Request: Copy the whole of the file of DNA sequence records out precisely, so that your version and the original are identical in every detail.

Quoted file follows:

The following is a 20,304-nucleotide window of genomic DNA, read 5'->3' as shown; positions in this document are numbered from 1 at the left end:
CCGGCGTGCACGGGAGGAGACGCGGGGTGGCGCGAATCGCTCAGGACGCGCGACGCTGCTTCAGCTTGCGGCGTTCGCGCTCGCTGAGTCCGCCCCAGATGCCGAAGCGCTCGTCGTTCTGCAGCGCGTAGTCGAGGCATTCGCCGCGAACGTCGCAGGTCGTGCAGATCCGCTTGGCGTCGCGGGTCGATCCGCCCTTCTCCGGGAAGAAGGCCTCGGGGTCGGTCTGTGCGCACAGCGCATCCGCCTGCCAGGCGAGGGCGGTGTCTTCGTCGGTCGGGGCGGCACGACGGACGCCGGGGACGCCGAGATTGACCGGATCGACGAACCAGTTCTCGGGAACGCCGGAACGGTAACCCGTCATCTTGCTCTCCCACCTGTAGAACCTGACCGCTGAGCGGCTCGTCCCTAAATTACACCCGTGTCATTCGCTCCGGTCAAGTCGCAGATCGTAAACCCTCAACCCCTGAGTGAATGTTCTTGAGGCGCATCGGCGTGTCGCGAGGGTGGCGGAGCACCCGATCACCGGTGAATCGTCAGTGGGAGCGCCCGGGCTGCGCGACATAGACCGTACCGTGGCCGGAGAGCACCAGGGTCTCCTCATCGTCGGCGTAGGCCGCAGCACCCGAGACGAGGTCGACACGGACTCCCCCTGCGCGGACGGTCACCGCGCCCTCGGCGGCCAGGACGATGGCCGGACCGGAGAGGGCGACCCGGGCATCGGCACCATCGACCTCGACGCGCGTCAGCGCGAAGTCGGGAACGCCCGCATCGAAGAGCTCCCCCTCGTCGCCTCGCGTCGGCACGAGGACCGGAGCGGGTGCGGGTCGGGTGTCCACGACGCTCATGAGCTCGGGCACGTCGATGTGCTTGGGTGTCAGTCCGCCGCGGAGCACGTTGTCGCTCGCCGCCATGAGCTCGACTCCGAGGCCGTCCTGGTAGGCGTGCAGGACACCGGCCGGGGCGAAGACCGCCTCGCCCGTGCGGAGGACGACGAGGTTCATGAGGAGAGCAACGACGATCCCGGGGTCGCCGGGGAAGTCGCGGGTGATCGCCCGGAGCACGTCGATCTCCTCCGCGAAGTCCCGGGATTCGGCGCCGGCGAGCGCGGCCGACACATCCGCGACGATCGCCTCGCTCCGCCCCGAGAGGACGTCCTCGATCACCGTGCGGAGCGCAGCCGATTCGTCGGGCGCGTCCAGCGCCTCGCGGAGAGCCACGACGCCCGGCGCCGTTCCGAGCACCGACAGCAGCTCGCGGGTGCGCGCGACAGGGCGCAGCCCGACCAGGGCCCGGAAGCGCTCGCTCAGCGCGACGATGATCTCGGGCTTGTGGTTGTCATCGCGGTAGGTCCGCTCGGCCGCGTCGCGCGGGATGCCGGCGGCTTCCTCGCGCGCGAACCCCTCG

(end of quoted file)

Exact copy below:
The following is a 20,304-nucleotide window of genomic DNA, read 5'->3' as shown; positions in this document are numbered from 1 at the left end:
CCGGCGTGCACGGGAGGAGACGCGGGGTGGCGCGAATCGCTCAGGACGCGCGACGCTGCTTCAGCTTGCGGCGTTCGCGCTCGCTGAGTCCGCCCCAGATGCCGAAGCGCTCGTCGTTCTGCAGCGCGTAGTCGAGGCATTCGCCGCGAACGTCGCAGGTCGTGCAGATCCGCTTGGCGTCGCGGGTCGATCCGCCCTTCTCCGGGAAGAAGGCCTCGGGGTCGGTCTGTGCGCACAGCGCATCCGCCTGCCAGGCGAGGGCGGTGTCTTCGTCGGTCGGGGCGGCACGACGGACGCCGGGGACGCCGAGATTGACCGGATCGACGAACCAGTTCTCGGGAACGCCGGAACGGTAACCCGTCATCTTGCTCTCCCACCTGTAGAACCTGACCGCTGAGCGGCTCGTCCCTAAATTACACCCGTGTCATTCGCTCCGGTCAAGTCGCAGATCGTAAACCCTCAACCCCTGAGTGAATGTTCTTGAGGCGCATCGGCGTGTCGCGAGGGTGGCGGAGCACCCGATCACCGGTGAATCGTCAGTGGGAGCGCCCGGGCTGCGCGACATAGACCGTACCGTGGCCGGAGAGCACCAGGGTCTCCTCATCGTCGGCGTAGGCCGCAGCACCCGAGACGAGGTCGACACGGACTCCCCCTGCGCGGACGGTCACCGCGCCCTCGGCGGCCAGGACGATGGCCGGACCGGAGAGGGCGACCCGGGCATCGGCACCATCGACCTCGACGCGCGTCAGCGCGAAGTCGGGAACGCCCGCATCGAAGAGCTCCCCCTCGTCGCCTCGCGTCGGCACGAGGACCGGAGCGGGTGCGGGTCGGGTGTCCACGACGCTCATGAGCTCGGGCACGTCGATGTGCTTGGGTGTCAGTCCGCCGCGGAGCACGTTGTCGCTCGCCGCCATGAGCTCGACTCCGAGGCCGTCCTGGTAGGCGTGCAGGACACCGGCCGGGGCGAAGACCGCCTCGCCCGTGCGGAGGACGACGAGGTTCATGAGGAGAGCAACGACGATCCCGGGGTCGCCGGGGAAGTCGCGGGTGATCGCCCGGAGCACGTCGATCTCCTCCGCGAAGTCCCGGGATTCGGCGCCGGCGAGCGCGGCCGACACATCCGCGACGATCGCCTCGCTCCGCCCCGAGAGGACGTCCTCGATCACCGTGCGGAGCGCAGCCGATTCGTCGGGCGCGTCCAGCGCCTCGCGGAGAGCCACGACGCCCGGCGCCGTTCCGAGCACCGACAGCAGCTCGCGGGTGCGCGCGACAGGGCGCAGCCCGACCAGGGCCCGGAAGCGCTCGCTCAGCGCGACGATGATCTCGGGCTTGTGGTTGTCATCGCGGTAGGTCCGCTCGGCCGCGTCGCGCGGGATGCCGGCGGCTTCCTCGCGCGCGAACCCCTCG